Now, more than a decade later, come 2 landmark studies: (a) a replication of the nurse home visitation programme model applied to a major urban area with a minority population and (b) a 15 year follow up of the original study. The message is clear: home visitation by nurses can improve health and social outcomes for high risk families across geographical settings and over the long term. Kitzman et al report that the replicated programme in Memphis, Tennessee reduced child injuries and ingestions, subsequent pregnancies, and pregnancy induced hypertension among families visited by nurses; it also improved the home environment. The follow up study of the original Elmira, New York programme by Olds et al showed decreased reports of child abuse and neglect 15 years later among women visited by a nurse. Within the subgroup of low socioeconomic, unmarried women, the effect on reports of childmaltreatment was even stronger; there was also a reduction in subsequent pregnancies, substance abuse, criminal justice encounters, and use of welfare.
These 2 trials are impressive for their methodological rigour, including the use of a randomised controlled design, low attrition, length of follow up, and range of outcome measures. Some critics have argued that randomised controlled trials of preventive interventions for child maltreatment and related outcomes are not feasible due to problems in recruitment and retention of participants. The work of these investigators should convince sceptics that such research is not only possible but also essential in examining the effectiveness of prevention programmes.
Although these 2 studies show the effectiveness of nurse home visitation in improving child and maternal outcomes among high risk families, the findings cannot be generalised to populations without these risk factors. Eighty five percent of the sample originally recruited to the Elmira programme had at least 1 to 3 sociodemographic risk factors, and Olds et al emphasise that most of the positive findings were concentrated among women who were from low socioeconomic status households and unmarried. In the Memphis trial, women were required to have ≥2 sociodemographic risk conditions. The home visitation programme evaluated in these trials was applied as a targeted intervention for disadvantaged families. Although some advocate implementation of home visitation universally, these 2 trials did not address this question.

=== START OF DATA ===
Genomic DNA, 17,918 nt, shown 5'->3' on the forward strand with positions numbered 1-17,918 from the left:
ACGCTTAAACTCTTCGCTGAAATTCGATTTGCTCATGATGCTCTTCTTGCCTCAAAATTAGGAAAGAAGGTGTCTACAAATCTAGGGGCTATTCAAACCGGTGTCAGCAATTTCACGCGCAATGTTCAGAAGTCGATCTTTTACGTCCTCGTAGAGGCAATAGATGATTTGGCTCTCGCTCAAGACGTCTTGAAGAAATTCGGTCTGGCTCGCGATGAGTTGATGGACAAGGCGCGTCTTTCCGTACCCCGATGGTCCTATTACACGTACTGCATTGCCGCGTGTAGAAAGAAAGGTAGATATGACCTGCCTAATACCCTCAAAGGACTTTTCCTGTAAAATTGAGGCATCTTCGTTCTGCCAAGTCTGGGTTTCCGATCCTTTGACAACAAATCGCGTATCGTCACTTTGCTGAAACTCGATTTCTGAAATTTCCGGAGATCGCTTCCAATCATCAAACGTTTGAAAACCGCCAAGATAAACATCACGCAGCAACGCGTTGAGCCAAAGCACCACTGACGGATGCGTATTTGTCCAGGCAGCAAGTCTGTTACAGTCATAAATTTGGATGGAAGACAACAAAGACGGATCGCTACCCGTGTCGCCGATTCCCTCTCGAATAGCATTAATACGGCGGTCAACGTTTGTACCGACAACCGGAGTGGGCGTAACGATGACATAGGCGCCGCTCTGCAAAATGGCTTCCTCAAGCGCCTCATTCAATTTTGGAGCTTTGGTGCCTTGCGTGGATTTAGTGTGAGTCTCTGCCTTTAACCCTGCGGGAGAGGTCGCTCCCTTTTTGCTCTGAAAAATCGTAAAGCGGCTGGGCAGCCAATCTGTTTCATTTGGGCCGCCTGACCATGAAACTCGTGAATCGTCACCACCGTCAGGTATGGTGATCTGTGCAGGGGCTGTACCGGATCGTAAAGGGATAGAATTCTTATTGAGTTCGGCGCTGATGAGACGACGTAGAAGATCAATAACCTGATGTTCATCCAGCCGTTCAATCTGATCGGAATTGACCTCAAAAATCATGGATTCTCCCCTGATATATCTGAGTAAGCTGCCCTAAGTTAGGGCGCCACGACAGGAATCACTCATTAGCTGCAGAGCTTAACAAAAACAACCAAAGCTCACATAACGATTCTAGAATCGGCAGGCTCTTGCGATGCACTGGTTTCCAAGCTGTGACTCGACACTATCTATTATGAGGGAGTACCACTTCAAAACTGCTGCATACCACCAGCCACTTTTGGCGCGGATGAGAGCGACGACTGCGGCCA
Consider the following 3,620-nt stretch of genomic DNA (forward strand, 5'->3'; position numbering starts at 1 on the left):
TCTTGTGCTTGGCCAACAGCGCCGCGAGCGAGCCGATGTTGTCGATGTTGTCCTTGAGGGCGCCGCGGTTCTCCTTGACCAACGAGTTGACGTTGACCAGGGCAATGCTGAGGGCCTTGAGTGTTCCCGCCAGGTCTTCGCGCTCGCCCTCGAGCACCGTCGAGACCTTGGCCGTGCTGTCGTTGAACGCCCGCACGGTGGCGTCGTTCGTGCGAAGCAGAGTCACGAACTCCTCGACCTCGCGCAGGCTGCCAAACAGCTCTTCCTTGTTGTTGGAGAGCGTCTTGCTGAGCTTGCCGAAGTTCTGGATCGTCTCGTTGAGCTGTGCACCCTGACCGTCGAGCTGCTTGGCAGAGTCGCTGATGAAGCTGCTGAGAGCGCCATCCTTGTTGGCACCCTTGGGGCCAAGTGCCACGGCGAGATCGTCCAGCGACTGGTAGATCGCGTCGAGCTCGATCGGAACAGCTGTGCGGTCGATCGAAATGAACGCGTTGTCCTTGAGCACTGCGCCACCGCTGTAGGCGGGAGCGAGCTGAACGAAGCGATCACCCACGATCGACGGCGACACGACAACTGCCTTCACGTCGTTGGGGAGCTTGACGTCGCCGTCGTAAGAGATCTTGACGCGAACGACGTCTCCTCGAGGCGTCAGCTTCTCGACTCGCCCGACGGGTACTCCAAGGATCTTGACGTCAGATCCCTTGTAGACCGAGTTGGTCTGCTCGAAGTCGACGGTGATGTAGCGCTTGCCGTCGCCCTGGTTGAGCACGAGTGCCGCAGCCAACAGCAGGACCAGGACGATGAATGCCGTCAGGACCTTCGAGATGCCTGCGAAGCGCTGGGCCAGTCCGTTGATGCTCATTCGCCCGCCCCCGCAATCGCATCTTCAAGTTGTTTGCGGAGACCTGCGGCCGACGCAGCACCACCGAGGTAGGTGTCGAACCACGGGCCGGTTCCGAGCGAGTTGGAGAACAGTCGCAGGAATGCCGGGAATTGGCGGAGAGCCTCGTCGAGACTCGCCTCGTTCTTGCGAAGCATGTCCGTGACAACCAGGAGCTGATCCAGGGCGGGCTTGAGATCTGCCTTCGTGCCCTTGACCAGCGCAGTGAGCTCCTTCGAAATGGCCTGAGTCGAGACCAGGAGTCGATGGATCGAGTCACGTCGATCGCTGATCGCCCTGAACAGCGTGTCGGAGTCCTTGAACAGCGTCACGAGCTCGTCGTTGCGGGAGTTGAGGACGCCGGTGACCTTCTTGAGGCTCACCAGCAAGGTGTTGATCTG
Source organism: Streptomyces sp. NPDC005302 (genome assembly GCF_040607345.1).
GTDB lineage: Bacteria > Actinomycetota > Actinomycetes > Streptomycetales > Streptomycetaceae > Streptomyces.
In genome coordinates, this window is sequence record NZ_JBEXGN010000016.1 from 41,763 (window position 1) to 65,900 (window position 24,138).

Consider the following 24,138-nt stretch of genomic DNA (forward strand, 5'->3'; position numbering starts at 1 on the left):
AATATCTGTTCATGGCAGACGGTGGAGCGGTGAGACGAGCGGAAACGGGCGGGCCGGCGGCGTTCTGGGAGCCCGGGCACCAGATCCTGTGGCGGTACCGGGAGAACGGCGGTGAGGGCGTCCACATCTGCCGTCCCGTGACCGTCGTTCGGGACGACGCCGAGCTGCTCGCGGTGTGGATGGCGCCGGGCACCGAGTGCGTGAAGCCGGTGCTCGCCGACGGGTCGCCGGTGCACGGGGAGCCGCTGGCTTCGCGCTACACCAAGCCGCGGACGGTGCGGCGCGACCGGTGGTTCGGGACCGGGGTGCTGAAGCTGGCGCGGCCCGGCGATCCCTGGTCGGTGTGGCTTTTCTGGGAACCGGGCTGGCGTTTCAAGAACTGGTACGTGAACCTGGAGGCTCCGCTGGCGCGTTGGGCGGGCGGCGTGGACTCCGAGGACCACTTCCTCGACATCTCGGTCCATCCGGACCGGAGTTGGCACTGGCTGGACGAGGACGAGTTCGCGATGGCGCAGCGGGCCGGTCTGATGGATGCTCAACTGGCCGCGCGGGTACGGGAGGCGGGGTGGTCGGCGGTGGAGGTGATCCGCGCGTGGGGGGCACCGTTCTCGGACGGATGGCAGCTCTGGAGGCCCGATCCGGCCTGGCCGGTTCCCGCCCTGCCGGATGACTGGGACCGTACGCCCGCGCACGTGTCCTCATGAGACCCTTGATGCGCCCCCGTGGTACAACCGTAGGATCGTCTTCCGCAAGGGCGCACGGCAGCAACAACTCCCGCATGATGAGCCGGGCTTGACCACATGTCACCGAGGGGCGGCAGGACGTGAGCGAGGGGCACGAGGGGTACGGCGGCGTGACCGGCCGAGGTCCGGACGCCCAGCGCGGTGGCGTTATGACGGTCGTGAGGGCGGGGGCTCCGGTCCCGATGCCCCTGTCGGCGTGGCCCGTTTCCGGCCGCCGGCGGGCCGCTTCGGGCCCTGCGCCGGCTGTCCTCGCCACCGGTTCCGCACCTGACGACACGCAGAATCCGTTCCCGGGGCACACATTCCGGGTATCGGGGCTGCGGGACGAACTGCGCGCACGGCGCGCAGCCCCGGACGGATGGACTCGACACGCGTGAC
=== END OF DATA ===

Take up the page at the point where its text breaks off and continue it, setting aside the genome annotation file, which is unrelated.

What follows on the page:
Moreover, although many types of home visitation programmes have been promoted, the findings from these studies cannot be extrapolated to interventions that differ substantially from this model. In both trials, home visitation was intensive, used a theoretical model, and was provided by nurses. Further research needs to address which elements of this model are crucial to its success. Investigation into the mechanism by which nurse home visitation leads to improved outcomes will help ensure programme effectiveness.
There is now good evidence to recommend dissemination of intensive home visitation by nurses to neighbourhoods with many disadvantaged families. It is high time we take action in providing this effective prenatal and early childhood programme.
Sources of funding: National Institute of Nursing Research; Bureau of Maternal and Child Health; Administration for Children and Families; Office of the Assistant Secretary for Planning and Evaluation; National Center for Child Abuse and Neglect; Robert Wood Johnson Foundation; Carnegie Corporation; Pew Charitable Trusts; William T Grant Foundation.
For article reprint: Dr D L Olds, University of Colorado Health Sciences Center, 303 E 17th Avenue, Suite 200, Denver, CO 80203, USA. Fax +1 303 861 2441.
A modified abstract appears in Evidence-Based Nursing 1998 Jul.
Abstract and commentary also published in Evidence-Based Medicine 1998 May-Jun.